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Solar Energy

The sun is an average star with a mass equal to nearly one-third of a million Earths. It is made up of almost 80% hydrogen by mass and is entirely gaseous, although the gas near its center is under such tremendous pressure, it behaves like a fluid. Because of this gaseous state, the sun rotates unevenly. Its equatorial section turns on its axis once every 25 days while the higher latitudes on the sun take over 27 days to rotate. The sun gets its energy from the fusion reaction of two hydrogen nuclei joining together to make one helium nucleus. This is the same reaction as that of the hydrogen bomb.

The fusion reaction began a few billion years ago as a result of the great temperatures in the sun's center caused by the gravitational contraction of the huge mass of hydrogen gas from which the sun probably formed. The production of heat from the sun is quite small per unit of volume, because like all large bodies, the area of surface is relatively small compared to its volume. In solids, volume increases by the cube, surface by the square. Also, the sun has had billions of years to heat up. The sun's relatively small core is very hot (approximately 14,000,000oC) and it is in the core that the fusion reaction occurs. Even though the sun's energy output is small compared to its huge size, it turns out energy on an enormous scale by Earth's standards, some 10 million megatons of energy per second. There is estimated to be enough hydrogen in the sun convertible to helium to allow the sun to shine at its present rate for 10 billion years to come.

Man sees only the glowing surface of the sun. During solar eclipses when the main disc of the sun is blotted out, one can also see the solar atmosphere or corona. The corona is made up of ionized hydrogen, a hydrogen atom with its one electron knocked off. However, the corona also contains all of the elements common on Earth. The corona is much more diffuse than the rest of the sun and much hotter that the surface...2,000,000oC. just above the sun's surface. This corona is thought to extend in diffused form to the outer limits of the solar system. Even during quiet periods of the sun, there are coronal streamers of very hot gas out to ten solar diameters. The sun's diameter is 1,400,000 km. The surface of the sun is covered with bright granules, but the most noticeable features are the sun spots, darker and cooler regions (4,500oC). Sun spots have tremendous magnetic fields (3,000 to 4,000 Gauss compared with about one Gauss for the rest of the sun's surface).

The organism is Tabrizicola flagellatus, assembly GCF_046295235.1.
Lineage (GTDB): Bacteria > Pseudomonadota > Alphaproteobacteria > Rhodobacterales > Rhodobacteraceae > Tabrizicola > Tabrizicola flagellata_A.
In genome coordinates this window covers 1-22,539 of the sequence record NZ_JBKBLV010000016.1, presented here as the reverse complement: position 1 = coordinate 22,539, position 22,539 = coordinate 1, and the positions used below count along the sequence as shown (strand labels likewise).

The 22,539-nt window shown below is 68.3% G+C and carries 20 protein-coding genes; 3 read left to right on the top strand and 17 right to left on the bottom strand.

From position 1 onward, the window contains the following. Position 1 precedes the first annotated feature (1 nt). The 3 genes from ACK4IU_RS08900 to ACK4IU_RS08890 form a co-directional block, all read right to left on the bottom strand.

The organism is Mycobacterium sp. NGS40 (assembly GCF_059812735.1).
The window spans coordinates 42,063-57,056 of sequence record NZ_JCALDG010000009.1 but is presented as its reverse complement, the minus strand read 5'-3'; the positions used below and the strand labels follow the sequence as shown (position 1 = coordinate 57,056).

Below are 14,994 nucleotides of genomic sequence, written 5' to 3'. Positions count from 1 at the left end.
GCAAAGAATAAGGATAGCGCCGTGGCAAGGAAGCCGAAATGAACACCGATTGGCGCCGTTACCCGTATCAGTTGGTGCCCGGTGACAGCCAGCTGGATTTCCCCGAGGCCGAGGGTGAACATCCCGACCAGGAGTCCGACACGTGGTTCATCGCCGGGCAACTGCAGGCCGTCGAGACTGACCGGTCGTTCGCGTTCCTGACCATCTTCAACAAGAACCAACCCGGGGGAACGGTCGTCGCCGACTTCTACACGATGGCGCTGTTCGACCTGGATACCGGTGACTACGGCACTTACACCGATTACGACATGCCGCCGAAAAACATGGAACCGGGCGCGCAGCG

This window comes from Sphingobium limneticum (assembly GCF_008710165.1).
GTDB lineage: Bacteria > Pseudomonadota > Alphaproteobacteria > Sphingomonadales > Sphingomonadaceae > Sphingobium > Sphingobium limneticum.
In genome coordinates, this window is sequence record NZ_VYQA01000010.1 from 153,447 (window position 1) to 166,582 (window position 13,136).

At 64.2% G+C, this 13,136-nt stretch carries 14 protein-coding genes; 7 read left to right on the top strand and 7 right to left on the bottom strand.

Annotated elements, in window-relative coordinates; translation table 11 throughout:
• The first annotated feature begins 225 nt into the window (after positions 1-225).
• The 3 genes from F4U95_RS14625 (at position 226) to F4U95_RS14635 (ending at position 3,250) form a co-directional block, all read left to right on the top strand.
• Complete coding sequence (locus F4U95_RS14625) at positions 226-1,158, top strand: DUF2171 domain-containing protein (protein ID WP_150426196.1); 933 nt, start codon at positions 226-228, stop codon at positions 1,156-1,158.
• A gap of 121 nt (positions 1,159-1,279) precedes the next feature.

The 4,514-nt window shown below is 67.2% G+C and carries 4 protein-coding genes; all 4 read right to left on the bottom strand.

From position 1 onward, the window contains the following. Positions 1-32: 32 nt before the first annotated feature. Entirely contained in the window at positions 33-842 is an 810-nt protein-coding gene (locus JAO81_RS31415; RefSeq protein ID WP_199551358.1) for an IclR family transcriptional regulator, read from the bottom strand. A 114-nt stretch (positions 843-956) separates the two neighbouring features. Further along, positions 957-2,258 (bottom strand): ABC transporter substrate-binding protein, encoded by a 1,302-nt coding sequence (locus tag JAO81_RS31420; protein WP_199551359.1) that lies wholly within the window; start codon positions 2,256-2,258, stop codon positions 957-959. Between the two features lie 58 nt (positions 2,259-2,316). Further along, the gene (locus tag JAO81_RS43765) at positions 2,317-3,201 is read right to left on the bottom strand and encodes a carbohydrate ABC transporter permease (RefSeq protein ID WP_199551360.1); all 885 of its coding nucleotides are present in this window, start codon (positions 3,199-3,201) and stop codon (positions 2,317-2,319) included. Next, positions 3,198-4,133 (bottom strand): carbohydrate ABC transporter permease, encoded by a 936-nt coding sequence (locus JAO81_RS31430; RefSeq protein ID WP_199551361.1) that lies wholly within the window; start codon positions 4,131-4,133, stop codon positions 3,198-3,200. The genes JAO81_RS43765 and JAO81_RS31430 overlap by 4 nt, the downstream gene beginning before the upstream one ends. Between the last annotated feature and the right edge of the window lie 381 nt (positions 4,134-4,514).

Sun spots are believed to be places where doughnut-shaped magnetic fields emerge from the sun's surface, and they usually occur in pairs of opposite magnetic polarity. At the maximum of solar activity in 1947, a sun spot of five billion square miles was seen. The sun alternates from very quiet to very turbulent and active, then back to quiet over 11-year cycles. At the peak of a cycle, numerous solar flares occur which throw out huge masses of hot gas and energetic particles. These masses of hot, ionized hydrogen hit the Earth's magnetic field, bend it out of shape, disrupt radio communications, cause the aurora borealis, and feed the Van Allen radiation belts. Flares are 1,000 to 100,000 times more dense than the surrounding material on the solar surface; the corona around the flares gets four times hotter than normal; and gas thrown out travels around 3,600,000 kmph. The cause of flares is not known, but they are generally believed to be related to sun spot magnetic fields. In addition to flares, the sun constantly throws out ionized hydrogen in the solar wind. This material moves at nearly 1.6 million kmph and contains one to ten particles per cubic centimeter. This is still more diffuse than the "hardest" vacuum yet made on Earth. (reference 77)